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A history of doom - 69%

we hope you die, July 21st, 2021

What do you get when you cross a stoner doom guitar tone with classic melodic doom riffs that bookmark sluggish hardcore punk outbreaks, accompanied by black metal style vocals? Well, you get another bloody sludge album. But the latest offering from Russia’s Remote in the form of ‘Дым’ (smoke), far from being a typical modern sludge affair of basic as fuck riffs and monotone rhythms, is actually one of those “history of riffs” albums.

Although sticking with a broadly doom framework, each track jumps from style to style and era to era with little concern for the linking infrastructure required to make these tonal shifts work. Before we get too critical thought, it’s important to note the strengths of this album.

Despite the thick, Conanesque guitar tone that greets the ear in mono, with no lead or rhythm sections to open out the mix and split apart the riffs a little, Remote are energetic, moving from one idea to the next without remorse. They are also happy to shift tempos frequently, deploying any number of rhythmic tricks to keep things moving along. Their intent seems to be to create a battering ram of riffs as opposed to the usual droning of chords and slow rhythms favoured by modern stoner doom, usually intended to build a vibe but so often inducing sleep.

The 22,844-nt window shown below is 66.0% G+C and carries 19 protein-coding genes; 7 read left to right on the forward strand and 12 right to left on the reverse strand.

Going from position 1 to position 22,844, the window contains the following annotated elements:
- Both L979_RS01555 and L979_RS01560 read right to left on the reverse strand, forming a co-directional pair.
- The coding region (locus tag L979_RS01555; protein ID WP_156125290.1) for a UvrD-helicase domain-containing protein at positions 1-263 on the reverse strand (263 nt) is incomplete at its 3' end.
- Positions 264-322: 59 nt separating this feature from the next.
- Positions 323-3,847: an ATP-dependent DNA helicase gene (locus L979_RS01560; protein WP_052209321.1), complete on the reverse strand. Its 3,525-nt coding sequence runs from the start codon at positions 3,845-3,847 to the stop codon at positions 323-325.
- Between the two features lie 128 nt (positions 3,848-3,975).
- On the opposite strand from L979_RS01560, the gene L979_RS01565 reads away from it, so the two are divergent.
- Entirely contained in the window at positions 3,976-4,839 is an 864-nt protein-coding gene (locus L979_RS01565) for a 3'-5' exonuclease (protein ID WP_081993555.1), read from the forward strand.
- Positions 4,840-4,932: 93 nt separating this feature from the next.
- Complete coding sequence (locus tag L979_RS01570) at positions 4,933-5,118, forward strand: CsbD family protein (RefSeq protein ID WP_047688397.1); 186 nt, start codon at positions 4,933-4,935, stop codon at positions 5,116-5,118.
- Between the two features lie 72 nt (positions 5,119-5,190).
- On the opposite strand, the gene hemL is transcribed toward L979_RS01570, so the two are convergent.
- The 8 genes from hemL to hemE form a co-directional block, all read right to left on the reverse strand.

The distorted black metal vocals – which sometimes revert to low-end death growls – whilst blocking off a potential melodic avenue, are consistently aggressive, meeting the moment of these heavy, often punky riffs, and serve to further ‘Дым’ as an aggressive battering ram of sound.

The strong definition to the guitar tone maintains a fixed aesthetic throughout the album, but at times it is unclear where Remote stand. Making explicit and multiple tightly packed references to specific riff traditions can work as a compositional tool, but without a clear underlying thread of identity, it can often fall out of focus, leaving nothing but a series of nods to various eras of history. And for the most part Remote avoid this particular pitfall, as in the ten-minute title track for instance. The opener ‘Шлюха’ may be a little unfocused, opening with a nicely crafted melodic doom riff worthy of Pentagram, only to break into a shifting template of lacklustre stoner doom and sludge metal barrage. Whether intentional or not, the temporal whiplash this induces is a little jarring.

But as the album progresses, and competing vibes and melodic or atonal traditions surface and are settled on for longer periods the album’s underlying structure begins to take shape. The feedback drenched interlude of ‘Пепел’ is a nice way to segment the first and second half of the album, dragging out the mid-section and emphasising the re-emergence of bludgeoning energy that is ‘Гореть’, which even sees some black metal riffs make an appearance.

That being said, by the time closer ‘Гравитация’ rolls around we are back to energetic but generic sludge metal riffing which brings nothing to the table. Such moments are frequent throughout the album, but Remote usually get away with it by sandwiching these riffs between quirkier moments. Cutting this album down to thirty-minutes’ worth of material as opposed to the forty-five we get – whilst a fairly generic criticism – would have gone a long way to elevating ‘Дым’ from eyebrow raising to a genuinely fun slab of sludge metal.

Originally published at Hate Meditations